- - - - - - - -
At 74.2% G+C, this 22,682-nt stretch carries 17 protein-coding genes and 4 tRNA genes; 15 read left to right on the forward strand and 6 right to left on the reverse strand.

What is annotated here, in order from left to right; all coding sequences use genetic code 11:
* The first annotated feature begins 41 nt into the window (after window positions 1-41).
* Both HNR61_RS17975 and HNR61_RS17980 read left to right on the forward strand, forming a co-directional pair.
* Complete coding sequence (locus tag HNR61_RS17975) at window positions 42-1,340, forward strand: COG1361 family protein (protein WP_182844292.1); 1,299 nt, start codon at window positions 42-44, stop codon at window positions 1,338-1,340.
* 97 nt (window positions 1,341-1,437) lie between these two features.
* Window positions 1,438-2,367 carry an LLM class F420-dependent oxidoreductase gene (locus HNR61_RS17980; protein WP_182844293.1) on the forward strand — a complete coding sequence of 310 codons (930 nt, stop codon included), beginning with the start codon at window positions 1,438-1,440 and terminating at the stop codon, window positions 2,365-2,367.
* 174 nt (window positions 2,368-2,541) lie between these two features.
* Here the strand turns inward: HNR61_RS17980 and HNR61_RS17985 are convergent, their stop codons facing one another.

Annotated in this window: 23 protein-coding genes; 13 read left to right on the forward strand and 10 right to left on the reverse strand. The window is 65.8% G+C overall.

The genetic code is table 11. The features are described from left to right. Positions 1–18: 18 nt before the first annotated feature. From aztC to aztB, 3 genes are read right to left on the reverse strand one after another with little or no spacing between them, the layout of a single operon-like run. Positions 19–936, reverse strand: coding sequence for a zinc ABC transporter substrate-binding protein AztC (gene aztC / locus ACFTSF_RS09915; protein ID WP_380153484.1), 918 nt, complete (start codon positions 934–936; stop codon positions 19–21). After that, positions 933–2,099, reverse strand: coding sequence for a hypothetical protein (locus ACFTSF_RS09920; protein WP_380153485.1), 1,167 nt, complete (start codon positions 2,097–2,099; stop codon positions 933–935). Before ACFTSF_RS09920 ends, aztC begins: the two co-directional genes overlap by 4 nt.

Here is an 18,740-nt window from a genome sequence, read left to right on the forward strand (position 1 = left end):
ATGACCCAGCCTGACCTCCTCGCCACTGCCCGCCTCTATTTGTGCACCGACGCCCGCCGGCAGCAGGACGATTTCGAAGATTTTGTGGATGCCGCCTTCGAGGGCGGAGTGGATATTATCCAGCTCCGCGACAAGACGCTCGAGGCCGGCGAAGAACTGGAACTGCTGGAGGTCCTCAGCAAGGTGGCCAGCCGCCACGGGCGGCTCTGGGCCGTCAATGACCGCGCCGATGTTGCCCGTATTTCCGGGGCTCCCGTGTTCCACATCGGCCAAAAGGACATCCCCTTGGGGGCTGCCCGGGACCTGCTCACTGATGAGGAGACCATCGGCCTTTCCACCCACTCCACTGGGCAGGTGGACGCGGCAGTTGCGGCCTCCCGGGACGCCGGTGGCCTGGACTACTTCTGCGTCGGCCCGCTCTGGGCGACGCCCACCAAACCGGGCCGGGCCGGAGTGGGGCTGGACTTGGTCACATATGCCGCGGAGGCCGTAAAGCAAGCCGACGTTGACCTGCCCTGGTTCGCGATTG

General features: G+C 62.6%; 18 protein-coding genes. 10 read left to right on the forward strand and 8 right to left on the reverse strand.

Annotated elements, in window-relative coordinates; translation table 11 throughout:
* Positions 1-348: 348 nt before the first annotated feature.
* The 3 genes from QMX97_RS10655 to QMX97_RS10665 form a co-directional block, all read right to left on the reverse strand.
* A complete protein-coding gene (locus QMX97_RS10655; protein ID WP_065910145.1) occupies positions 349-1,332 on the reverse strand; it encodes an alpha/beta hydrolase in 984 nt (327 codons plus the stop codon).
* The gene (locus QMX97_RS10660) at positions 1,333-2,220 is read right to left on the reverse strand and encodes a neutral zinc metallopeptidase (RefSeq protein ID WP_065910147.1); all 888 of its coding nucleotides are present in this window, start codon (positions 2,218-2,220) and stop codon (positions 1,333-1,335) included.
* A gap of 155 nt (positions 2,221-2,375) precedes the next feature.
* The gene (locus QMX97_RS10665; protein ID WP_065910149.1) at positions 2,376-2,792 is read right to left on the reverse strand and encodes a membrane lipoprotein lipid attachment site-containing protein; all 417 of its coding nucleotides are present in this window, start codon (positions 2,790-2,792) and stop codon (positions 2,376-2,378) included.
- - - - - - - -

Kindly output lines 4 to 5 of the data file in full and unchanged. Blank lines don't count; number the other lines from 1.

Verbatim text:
* Both HNR61_RS17975 and HNR61_RS17980 read left to right on the forward strand, forming a co-directional pair.
* Complete coding sequence (locus tag HNR61_RS17975) at window positions 42-1,340, forward strand: COG1361 family protein (protein WP_182844292.1); 1,299 nt, start codon at window positions 42-44, stop codon at window positions 1,338-1,340.